A Wedding That Starts On Time

June 23, 2015 § Leave a comment

In my little girl head, underneath my pigtails, I wasn’t dreaming of my wedding day. I can’t say I had large expectations for it at all. When my life really did come down to it, the decisions were overwhelming, the etiquette was suffocating, and the true meaning lost. I hadn’t dreamed of a big wedding, but I was given the job to plan one. I had my wedding bucks and I might as well spend them.f1e396e5831bba183eac102d6e8313a4Little girl forced portrait. Thank you Pintrest. 

Mister Red and I wanted to elope a few years ago, but my mother had other plans. She wanted the wedding she had been dreaming of since I was a little girl. Fair enough, I supposed. I know I sound like a spoiled brat for turing up my nose at a wedding fund my parents had saved my entire life. I know I’m a horrible person for not keeping my mouth shut about it. I can only explain that I am old enough to know the importance of that kind of cash and poor enough to know exactly what I would have done with it. None the less, technically it was their money, and they could spend it however they wanted to. So let’s throw ridiculous party and sign legal papers on the same day!

As we were first planning, I took control. I’m a TV producer, I got pre-production in the bag. I knew exactly how to eek every cent of value out of the event and it started with schedule. This wedding was going to start on time.

Oh there were, nay-sayers.

“Weddings never start on time.”

“I will be shocked if yours is the first wedding to start on time.”

“Every wedding I’ve ever been to started late.”

“Weddings don’t start on time anyway.”

Um… mine does.


Tick Tock, til the bride drinks.

I was considering the cost of the venue. I’m not about to waste 10 mins of open bar at $36 per head because I wanted to reapply my lipstick or get one more bridal portrait. No, I’m paying the professional photographers to capture over 2000 pictures on the fly, I’m sure one of those will be good enough.

Everyone you hire is a professional. Well, except for the coordinator. Venue coordinators must have a turnover rate higher than the McDonalds Drive Thru window. We went through three coordinators at the same venue in less than six months. I knew more about the job than they did. We did ask talented friends to help out, not expecting that they would be more professional than the coordinator. Professionals deliver, friends deliver. You learn quickly who to trust.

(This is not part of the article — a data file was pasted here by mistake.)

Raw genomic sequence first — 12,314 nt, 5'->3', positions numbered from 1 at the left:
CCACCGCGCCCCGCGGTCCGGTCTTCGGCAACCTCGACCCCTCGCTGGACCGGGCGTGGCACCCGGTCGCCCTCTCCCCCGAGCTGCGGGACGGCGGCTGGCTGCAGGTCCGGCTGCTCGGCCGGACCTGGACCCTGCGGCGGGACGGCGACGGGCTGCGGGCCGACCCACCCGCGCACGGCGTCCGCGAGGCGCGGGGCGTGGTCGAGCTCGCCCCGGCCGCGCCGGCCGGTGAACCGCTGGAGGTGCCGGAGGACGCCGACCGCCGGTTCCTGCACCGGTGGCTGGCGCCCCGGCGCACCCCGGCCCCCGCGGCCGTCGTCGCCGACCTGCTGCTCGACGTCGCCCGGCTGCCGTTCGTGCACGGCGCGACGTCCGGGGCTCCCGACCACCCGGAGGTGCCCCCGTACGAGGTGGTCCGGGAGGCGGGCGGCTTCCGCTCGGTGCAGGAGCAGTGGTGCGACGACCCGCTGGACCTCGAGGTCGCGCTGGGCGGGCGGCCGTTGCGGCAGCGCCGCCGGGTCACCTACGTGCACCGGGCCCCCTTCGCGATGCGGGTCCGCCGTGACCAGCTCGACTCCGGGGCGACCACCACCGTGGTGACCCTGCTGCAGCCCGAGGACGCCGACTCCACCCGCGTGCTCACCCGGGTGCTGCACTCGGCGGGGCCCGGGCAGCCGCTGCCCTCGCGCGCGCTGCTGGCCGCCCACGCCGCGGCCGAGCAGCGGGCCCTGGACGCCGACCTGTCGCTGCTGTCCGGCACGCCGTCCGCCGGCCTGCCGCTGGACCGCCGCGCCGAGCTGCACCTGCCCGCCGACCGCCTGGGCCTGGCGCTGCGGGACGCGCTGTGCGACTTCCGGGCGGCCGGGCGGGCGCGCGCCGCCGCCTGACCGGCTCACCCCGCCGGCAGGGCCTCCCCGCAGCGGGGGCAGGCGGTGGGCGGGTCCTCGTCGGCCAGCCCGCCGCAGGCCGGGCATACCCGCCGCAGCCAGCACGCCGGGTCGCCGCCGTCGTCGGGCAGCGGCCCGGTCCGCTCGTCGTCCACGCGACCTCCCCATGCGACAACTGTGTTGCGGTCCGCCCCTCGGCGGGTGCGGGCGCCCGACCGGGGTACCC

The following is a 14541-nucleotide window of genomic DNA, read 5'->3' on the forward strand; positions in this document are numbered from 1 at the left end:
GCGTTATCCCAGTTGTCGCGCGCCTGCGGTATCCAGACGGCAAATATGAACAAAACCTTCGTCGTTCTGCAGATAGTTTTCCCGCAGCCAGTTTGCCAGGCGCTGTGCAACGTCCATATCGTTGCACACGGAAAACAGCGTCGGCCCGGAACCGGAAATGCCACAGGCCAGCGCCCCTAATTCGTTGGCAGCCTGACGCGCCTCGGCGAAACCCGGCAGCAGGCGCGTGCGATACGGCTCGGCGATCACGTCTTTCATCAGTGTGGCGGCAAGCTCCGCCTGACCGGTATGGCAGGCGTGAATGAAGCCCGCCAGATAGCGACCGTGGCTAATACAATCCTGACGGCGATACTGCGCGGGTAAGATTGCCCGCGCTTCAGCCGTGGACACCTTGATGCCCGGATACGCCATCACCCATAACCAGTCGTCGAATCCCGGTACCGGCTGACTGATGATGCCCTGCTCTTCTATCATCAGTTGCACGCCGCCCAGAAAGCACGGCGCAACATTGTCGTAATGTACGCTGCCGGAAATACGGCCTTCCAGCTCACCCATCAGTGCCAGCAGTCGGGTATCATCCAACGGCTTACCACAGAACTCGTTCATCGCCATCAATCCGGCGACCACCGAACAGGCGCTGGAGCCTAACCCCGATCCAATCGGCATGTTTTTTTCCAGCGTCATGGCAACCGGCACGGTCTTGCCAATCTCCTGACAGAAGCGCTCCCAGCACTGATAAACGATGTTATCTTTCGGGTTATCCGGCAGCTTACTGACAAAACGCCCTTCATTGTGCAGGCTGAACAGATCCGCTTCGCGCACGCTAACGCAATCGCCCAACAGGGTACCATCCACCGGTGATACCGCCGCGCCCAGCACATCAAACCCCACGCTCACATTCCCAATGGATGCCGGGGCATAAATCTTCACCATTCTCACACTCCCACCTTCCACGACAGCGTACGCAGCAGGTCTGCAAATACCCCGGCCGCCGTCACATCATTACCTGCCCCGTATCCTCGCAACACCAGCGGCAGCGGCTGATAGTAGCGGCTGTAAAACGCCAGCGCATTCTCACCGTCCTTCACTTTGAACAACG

Starting a wedding on time meant setting a schedule and sticking to it. I sent my PDF to key players and referenced it often. I buffered just enough time in case we ran behind, we could make it up in other areas. Then I put someone in charge of keeping us on time. I think that person is key. They have one job. I also started to spread the word among the guests that we were starting at 6pm and WILL be the only wedding they probably ever attend that starts on time.

Even though I hadn’t day dreamed the details of my wedding, my expectations became clear. I only had two (well, three if you want to count my groom showing up). One, start on time. Two, don’t waste any money on stupid shit that didn’t reflect the celebration we wanted to throw.


In agreement to party down til death.

We shaved an hour of photography cost by omitting the “getting ready” portraits. I really don’t need to be photographed professional in my underwear or without makeup. To cut down on time and so my family could enjoy the cocktail hour they were paying for, we did formal portraits before the ceremony. Mister Red and I did a first look and exchanged private vows. Okay, full disclosure it was a Top Ten Letterman List and it was mostly jokes. By doing so we cut our grief in half because I didn’t have to stay hidden from him or anyone else (I’m not into theatrics), and we cut our ceremony down to about 10-15mins, AND we spared everyone from our annoying humor and inside jokes (for the most part).KayteDane_287

All the jokes landed, even the one about me being a piece of property.

There was a snafu with the ceremony music because our coordinator dropped the ball, but the we were AHEAD of schedule so our talented friends were able to put out the fire in time. When the processional began lining up, we actually had to wait as two guests rushed down the aisle to their seats. Our Officiant announced that it was 6:03 and we were starting on time. People cheered. Or maybe I imagined that. I was gloating. In your face everyone. What can I say, I’m motivated by adversity.

Although we did a lot of DIY (you honestly don’t need Minted.com, just card stock and a printer), we put money into our guests’ enjoyment and used the details to express who we are. Star Wars cake, dancing to Led Zeppelin, Photo Booth with handmade props recycled from another wedding, specialty craft cocktails, giving out whoopie cushions as favors. Yes, whoopie cushions. It’s kind of a social experiment to give 100 adults whoopie cushions. They were a hit.


It’s never not funny.

I think it’s a common misconception that the bride is the guest of honor. The bride is a host. She picked out the food, she picked out the venue, she picked out the colors, she invited the people, she is the designer of the event. A gracious host makes sure her guests are comfortable and happy. A gracious host gives everyone a moment of warm welcome and gratitude. A gracious host doesn’t get too drunk while getting her hair done and puke in the bathroom before she dances with her dad.


There’s got to be a guy in the back looking up her dress, I hope its the groom.

A gracious host gives the people dinner and a show. And starts that shit on time.


And throws a good after party.


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